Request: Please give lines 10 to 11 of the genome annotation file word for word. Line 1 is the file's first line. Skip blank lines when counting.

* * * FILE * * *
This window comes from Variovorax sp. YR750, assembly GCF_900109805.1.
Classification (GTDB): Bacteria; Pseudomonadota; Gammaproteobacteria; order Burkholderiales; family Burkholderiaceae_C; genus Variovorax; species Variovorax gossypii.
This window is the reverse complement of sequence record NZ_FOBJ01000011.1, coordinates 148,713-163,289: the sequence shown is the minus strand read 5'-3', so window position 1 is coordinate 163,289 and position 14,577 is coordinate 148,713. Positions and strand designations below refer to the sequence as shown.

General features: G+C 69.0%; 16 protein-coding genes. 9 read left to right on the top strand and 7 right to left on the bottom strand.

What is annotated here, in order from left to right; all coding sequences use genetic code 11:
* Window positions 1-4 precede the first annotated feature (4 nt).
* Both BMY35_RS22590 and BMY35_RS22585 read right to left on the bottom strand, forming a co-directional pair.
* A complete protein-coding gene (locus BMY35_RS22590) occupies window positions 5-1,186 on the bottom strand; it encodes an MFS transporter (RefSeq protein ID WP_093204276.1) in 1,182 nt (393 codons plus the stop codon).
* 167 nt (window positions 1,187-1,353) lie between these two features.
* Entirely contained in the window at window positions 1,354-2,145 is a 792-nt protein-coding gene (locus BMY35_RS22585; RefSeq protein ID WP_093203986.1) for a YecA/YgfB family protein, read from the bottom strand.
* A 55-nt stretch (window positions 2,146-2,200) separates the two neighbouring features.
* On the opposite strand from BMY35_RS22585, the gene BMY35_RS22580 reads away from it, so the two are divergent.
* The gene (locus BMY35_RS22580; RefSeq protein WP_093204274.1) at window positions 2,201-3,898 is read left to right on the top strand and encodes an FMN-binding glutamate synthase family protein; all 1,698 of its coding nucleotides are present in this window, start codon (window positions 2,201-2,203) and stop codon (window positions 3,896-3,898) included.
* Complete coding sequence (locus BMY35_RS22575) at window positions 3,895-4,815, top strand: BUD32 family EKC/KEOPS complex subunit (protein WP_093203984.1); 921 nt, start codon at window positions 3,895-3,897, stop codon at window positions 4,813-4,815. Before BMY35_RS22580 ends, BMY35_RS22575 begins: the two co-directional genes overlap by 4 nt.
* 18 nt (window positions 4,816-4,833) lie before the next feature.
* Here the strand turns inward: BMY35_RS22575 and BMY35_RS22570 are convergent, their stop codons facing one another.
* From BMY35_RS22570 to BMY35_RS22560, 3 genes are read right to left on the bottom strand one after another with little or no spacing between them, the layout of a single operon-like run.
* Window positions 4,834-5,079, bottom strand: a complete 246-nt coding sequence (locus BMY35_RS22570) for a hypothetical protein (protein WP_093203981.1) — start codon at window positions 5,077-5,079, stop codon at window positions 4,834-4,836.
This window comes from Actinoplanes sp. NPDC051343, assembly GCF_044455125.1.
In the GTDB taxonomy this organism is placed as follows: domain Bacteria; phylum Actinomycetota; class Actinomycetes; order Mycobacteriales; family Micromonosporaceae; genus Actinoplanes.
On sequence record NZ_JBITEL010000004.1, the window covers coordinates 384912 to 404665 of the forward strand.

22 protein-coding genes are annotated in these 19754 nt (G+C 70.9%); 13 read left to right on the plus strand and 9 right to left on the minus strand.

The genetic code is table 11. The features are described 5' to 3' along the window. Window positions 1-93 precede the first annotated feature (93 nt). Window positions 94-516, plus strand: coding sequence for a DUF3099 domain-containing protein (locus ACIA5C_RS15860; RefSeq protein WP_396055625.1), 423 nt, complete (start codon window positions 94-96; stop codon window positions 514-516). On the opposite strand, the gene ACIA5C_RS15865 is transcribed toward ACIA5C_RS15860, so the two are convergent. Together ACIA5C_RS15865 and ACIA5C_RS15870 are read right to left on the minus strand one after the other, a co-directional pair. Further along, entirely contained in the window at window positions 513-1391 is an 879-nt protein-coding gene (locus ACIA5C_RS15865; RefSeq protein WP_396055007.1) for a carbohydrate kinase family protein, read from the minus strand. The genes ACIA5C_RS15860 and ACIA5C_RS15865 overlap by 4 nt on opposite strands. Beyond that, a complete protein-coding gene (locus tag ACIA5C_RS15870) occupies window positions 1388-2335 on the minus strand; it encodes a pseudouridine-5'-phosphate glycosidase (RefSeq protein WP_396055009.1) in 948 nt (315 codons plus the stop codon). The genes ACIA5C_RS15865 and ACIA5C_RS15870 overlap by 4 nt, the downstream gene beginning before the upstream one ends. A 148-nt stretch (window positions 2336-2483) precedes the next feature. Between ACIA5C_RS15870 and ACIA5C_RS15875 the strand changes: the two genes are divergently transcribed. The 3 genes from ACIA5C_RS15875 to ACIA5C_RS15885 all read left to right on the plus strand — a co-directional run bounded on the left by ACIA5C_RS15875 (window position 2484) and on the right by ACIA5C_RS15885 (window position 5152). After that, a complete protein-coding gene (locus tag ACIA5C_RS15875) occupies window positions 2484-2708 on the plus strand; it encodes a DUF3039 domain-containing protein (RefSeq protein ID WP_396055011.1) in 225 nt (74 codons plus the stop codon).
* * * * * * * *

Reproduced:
* Entirely contained in the window at window positions 1,354-2,145 is a 792-nt protein-coding gene (locus BMY35_RS22585; RefSeq protein ID WP_093203986.1) for a YecA/YgfB family protein, read from the bottom strand.
* A 55-nt stretch (window positions 2,146-2,200) separates the two neighbouring features.